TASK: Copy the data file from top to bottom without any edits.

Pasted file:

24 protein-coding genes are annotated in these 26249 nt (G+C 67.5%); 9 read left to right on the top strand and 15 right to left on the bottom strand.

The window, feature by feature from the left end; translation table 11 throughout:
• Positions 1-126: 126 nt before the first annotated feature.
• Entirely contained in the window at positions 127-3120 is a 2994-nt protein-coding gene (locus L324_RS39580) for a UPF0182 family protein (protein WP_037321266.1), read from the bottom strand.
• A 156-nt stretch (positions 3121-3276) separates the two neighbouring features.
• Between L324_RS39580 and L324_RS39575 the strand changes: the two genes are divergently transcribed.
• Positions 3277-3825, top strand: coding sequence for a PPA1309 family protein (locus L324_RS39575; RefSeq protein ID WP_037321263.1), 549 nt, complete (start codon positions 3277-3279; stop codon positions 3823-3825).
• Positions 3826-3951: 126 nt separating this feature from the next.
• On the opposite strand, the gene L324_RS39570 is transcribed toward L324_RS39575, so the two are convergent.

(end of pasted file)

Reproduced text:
24 protein-coding genes are annotated in these 26249 nt (G+C 67.5%); 9 read left to right on the top strand and 15 right to left on the bottom strand.

The window, feature by feature from the left end; translation table 11 throughout:
• Positions 1-126: 126 nt before the first annotated feature.
• Entirely contained in the window at positions 127-3120 is a 2994-nt protein-coding gene (locus L324_RS39580) for a UPF0182 family protein (protein WP_037321266.1), read from the bottom strand.
• A 156-nt stretch (positions 3121-3276) separates the two neighbouring features.
• Between L324_RS39580 and L324_RS39575 the strand changes: the two genes are divergently transcribed.
• Positions 3277-3825, top strand: coding sequence for a PPA1309 family protein (locus L324_RS39575; RefSeq protein ID WP_037321263.1), 549 nt, complete (start codon positions 3277-3279; stop codon positions 3823-3825).
• Positions 3826-3951: 126 nt separating this feature from the next.
• On the opposite strand, the gene L324_RS39570 is transcribed toward L324_RS39575, so the two are convergent.